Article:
Origins of Rivervine Part 2 | Anytown, USA | Elk Grove, CA | Land Use Planning

What comes to mind when you hear the term, “Anytown, USA”? Do you picture strip malls with big box stores, franchise restaurants, suburban minimansions, and orchards of street lights? Or do get lost in nostalgia for times of yore when Middle America had its heyday?

I’m author Gwen Alyce Clayton. I wrote about my concept of Anytown, USA in my Rivervine Trilogy. Today, I’m going to tell you what inspired that concept and why I was compelled to write about it.

My definition of Anytown, USA is a place that looks exactly like every other city in America. It’s devoid of charm and any kind of unique identity. Why on earth would anybody want to live there?

It actually started in the summer of 1987 when I spent the summer with my family in France. My cousin wanted to take me to lunch and then shopping, which I was all excited for. But instead of charming French cafés and boutiques, we ended up at cafeteria-style restaurant inside a mall with all the same stores we had back here in the States. I was really disappointed.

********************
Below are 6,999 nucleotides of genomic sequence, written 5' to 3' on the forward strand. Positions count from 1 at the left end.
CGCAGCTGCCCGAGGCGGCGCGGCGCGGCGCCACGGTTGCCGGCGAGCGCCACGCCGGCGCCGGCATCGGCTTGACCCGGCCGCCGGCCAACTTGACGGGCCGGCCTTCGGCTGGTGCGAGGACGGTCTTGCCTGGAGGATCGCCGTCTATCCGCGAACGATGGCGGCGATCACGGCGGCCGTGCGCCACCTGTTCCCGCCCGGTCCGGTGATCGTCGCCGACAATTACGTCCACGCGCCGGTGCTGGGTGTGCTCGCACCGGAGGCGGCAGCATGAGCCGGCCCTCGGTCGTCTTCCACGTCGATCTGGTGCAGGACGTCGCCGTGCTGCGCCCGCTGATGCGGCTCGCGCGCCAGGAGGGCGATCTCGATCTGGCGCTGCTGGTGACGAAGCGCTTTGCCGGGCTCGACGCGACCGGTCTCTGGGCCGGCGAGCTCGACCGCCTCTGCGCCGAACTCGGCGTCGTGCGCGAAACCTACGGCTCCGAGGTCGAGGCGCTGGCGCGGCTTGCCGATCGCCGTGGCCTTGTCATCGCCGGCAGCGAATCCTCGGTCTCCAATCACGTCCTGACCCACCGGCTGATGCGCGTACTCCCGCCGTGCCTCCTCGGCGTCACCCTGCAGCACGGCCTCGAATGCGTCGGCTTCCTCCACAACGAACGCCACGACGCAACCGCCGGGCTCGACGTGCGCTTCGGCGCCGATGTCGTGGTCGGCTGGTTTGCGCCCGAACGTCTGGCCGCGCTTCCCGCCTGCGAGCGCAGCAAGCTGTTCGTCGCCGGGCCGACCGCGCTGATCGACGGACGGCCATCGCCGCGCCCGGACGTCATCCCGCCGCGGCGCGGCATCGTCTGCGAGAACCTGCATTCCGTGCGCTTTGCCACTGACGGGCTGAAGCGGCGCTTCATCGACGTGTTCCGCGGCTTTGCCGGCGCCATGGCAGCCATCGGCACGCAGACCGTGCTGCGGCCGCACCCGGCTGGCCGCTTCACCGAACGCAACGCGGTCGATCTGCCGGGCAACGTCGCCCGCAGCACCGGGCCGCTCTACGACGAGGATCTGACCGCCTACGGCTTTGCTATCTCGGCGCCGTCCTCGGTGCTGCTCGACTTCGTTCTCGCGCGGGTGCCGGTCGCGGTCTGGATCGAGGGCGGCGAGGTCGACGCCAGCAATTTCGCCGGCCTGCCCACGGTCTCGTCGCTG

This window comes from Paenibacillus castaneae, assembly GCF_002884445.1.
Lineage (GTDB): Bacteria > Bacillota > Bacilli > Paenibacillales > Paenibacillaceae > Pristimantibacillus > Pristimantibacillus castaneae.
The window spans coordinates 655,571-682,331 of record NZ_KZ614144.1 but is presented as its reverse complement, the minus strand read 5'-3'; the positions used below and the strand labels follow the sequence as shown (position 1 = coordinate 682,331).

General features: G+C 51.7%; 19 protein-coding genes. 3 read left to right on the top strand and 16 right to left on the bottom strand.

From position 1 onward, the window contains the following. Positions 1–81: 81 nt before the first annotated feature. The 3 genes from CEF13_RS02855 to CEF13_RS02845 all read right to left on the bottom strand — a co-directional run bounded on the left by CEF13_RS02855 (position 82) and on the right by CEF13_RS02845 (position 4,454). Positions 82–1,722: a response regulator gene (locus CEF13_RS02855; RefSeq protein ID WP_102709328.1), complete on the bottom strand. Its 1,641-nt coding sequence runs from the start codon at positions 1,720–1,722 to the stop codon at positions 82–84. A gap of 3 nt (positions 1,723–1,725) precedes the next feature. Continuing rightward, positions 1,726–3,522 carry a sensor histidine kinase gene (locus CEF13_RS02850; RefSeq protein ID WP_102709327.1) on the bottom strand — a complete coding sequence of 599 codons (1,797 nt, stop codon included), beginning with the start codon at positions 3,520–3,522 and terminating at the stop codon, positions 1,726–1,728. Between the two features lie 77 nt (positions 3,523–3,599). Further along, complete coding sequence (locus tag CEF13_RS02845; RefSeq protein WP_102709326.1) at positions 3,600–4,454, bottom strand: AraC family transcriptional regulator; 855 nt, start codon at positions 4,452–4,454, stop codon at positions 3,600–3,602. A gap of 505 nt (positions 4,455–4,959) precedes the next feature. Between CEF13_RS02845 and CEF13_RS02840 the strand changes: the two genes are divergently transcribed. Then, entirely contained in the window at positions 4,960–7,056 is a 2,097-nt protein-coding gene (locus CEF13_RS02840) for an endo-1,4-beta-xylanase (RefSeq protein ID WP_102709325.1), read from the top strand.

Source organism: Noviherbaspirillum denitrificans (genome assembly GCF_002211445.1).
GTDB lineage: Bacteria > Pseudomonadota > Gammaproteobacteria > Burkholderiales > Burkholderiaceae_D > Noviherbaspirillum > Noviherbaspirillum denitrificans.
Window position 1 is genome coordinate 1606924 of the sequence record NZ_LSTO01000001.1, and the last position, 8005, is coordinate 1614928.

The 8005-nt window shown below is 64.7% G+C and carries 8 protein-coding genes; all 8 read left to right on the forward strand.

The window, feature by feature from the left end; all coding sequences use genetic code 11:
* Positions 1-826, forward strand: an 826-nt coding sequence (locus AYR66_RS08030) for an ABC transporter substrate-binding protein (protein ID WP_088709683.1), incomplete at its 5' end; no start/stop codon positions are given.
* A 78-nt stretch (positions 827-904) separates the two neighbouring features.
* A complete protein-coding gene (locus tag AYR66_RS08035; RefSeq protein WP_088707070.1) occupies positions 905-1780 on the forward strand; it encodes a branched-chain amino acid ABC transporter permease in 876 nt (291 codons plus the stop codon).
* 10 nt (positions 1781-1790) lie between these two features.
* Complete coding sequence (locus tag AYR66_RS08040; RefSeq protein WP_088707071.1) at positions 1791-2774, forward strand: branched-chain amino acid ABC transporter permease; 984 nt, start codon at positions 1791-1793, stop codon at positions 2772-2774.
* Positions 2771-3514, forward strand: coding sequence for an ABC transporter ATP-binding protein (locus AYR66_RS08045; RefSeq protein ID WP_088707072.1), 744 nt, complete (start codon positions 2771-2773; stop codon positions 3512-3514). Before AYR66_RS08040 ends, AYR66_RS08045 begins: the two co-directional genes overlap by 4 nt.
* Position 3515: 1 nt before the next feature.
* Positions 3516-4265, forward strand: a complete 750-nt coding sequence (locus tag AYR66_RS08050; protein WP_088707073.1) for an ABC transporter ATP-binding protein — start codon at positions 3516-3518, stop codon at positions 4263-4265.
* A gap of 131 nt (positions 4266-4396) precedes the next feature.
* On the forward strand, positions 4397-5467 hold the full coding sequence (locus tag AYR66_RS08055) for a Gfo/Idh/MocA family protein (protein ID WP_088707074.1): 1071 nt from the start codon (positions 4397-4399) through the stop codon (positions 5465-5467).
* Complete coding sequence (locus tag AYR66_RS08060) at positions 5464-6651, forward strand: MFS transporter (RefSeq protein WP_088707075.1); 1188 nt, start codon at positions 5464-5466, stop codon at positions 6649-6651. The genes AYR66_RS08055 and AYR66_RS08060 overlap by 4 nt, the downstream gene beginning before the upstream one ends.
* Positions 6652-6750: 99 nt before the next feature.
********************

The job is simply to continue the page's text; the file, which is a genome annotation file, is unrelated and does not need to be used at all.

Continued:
A few years later, I was living in Sacramento and my parents would visit from Reno. One thing they loved to do was go to Trader Joe’s. But then Reno got a Trader Joe’s and I was crushed. That was one fewer thing for us to do together—something that was unique to the city I lived in.

As time went on, I saw of my favorite coffee houses close after Starbucks moved into the same shopping centers. The local pet store closed when PetSmart came in. Entire neighborhoods turned to blight as more young, urban professionals moved into the brand-spanking-new condos and track homes.

Then, in November of 2001, I started working for the Elk Grove Citizen as the Lifestyles editor. I covered story after story about the conversion of agricultural land to urban uses. And those “urban uses” were not cute, Victorian homes with wraparound porches, vegetable gardens and flower beds. They were ginormous estates, sometimes ten to an acre. No gardens whatsoever. Tiny porches, if any at all.

And no place for me to park when I’d go interview people because their entire sidewalk was driveways, and we all know you can’t park in front of a driveway. I later learned that these subdivisions had home owners associations that forbid street parking all together. That’s ridiculous!

I was aghast! I told myself, “There is no way I would live there. I don’t to hear my neighbors getting jiggy at night or smell their bacon in the morning.” I hate bacon. I’m like, the only American who hates bacon. Anyway …